Large-scale deforestation, or forest clearing, has been understood for years to cause great loss in biodiversity (Foley et. al 2007). Within the Amazon Rainforest specifically, deforestation is a huge issue that has many hidden ramifications often overlooked by policymakers. According to the authors of “Amazonia revealed: forest degradation and loss of ecosystem goods and services in the Amazon Basin”, “rainforests in the Amazon sequester carbon from the global atmosphere, regulate the water balance and flow of the entire Amazon River system, influence the patterns of climate and air chemistry over much of the continent, and may even ameliorate the spread of infectious diseases” (Foley et.
al 2007). In addition to these devastating effects, deforestation within the Amazon Rainforest takes a large toll on the Indigenous Amazonians local to the area, dependent upon the rainforest for cultural, traditional and medicinal purposes. Deforestation is cited to challenge the access to and ownership of traditional lands within the Amazon, and also introduce, spread and encourage the re-emergence of various temperature and precipitation dependent infectious illnesses and diseases (Hofmeijer et.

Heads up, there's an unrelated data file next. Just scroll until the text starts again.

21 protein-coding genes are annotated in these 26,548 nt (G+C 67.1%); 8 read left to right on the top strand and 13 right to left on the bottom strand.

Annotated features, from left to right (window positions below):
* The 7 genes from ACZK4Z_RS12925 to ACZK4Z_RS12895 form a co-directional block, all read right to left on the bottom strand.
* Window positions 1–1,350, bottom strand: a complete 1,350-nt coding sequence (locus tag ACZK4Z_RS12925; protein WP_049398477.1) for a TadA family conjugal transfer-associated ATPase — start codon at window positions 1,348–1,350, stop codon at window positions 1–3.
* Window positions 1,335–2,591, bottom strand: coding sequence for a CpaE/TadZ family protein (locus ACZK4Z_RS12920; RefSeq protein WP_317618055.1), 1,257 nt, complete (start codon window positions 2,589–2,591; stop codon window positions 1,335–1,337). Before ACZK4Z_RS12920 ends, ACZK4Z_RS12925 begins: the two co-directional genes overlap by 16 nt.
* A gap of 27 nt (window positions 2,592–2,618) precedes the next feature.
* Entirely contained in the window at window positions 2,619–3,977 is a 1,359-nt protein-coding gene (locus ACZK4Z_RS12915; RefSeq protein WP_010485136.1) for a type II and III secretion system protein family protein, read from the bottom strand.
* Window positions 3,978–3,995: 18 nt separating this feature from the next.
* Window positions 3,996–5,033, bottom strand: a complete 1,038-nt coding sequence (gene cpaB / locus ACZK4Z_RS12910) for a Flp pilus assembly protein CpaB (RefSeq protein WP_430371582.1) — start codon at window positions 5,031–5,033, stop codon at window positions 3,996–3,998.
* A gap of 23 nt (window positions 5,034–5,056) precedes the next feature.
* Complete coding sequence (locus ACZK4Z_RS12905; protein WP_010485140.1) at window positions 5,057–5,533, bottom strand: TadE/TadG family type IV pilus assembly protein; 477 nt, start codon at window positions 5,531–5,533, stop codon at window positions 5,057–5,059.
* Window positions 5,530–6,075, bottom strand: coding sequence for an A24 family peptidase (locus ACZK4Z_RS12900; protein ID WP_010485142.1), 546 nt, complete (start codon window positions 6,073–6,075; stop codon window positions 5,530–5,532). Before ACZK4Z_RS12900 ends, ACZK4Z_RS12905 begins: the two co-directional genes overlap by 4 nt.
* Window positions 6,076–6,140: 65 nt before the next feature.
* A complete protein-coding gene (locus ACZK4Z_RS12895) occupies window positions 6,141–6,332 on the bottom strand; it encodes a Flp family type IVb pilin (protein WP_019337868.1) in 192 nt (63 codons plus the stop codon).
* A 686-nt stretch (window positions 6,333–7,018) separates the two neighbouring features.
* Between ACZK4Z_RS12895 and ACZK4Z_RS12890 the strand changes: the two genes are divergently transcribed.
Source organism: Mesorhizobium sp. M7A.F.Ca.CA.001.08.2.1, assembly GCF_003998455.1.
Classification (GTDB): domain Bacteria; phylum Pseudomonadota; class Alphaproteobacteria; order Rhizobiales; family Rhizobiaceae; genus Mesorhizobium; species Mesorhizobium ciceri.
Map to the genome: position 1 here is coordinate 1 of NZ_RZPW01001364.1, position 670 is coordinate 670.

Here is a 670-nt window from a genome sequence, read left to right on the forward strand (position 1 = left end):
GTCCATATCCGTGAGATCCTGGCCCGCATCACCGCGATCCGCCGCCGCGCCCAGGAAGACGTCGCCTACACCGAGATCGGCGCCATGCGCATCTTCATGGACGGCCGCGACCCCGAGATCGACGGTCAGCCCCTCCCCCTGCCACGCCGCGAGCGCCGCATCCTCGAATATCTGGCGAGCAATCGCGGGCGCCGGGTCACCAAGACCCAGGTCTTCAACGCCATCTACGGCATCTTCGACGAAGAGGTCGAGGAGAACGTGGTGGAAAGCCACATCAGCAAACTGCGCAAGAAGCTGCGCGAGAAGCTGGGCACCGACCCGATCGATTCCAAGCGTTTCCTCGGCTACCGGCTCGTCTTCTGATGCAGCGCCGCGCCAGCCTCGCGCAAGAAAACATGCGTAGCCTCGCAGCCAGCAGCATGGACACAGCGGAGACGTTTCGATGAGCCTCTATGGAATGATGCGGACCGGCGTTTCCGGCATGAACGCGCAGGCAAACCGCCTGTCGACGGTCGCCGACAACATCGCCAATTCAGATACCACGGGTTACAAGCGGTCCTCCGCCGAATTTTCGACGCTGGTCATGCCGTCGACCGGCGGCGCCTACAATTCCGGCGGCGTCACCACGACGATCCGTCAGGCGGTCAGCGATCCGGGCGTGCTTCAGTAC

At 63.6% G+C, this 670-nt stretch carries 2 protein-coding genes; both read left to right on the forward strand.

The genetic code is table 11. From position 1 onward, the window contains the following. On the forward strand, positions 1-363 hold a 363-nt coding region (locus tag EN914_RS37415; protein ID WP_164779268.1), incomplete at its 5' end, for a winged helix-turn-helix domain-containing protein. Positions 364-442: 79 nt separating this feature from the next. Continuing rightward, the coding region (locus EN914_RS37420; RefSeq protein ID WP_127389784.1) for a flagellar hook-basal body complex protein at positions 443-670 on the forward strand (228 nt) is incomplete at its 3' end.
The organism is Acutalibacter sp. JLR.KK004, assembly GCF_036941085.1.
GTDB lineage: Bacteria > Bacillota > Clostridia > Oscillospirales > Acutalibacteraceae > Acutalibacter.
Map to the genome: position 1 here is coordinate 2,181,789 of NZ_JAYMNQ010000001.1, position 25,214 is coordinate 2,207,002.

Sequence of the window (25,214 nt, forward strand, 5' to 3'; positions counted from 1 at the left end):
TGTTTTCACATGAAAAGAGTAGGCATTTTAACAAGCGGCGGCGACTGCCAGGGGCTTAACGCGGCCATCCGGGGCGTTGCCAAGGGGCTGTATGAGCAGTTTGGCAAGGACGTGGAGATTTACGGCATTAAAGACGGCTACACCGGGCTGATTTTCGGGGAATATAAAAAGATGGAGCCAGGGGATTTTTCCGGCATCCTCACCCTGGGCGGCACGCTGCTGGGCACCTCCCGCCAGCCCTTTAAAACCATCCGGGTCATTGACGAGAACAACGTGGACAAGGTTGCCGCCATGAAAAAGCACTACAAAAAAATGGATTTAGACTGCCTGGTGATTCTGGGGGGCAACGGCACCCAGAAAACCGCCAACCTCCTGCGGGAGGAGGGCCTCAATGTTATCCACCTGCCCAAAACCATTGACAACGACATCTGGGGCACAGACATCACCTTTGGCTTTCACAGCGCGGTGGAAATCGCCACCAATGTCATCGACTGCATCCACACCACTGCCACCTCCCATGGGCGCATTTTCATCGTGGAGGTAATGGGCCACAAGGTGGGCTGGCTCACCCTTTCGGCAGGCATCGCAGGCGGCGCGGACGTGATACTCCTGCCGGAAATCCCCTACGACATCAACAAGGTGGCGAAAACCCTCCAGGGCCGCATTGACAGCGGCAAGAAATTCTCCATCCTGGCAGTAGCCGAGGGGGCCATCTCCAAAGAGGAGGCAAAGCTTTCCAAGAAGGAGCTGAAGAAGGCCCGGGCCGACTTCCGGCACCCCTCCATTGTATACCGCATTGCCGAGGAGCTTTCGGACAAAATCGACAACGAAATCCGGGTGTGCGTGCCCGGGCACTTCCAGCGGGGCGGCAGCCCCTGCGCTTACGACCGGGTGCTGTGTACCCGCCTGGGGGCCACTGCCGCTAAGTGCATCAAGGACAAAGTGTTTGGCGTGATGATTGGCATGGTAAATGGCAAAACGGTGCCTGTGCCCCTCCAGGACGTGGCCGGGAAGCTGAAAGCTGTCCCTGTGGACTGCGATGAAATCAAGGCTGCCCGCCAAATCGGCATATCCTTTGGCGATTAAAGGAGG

al 2013). Amongst Indigenous Amazonians, traditional approaches to health, tradition and social life are being “placed under increasing stress in the context of local social and economic changes” due to external influences such as deforestation (Hofmeijer et. al 2013). Profit-driven Western-style environmental degradation has historically placed additional amounts of pressure on Indigenous peoples around the world. Such external pressures can be determined as acts of environmental injustice. Biodiversity loss through deforestation specifically, may be linked to shifts in Indigenous culture and knowledge.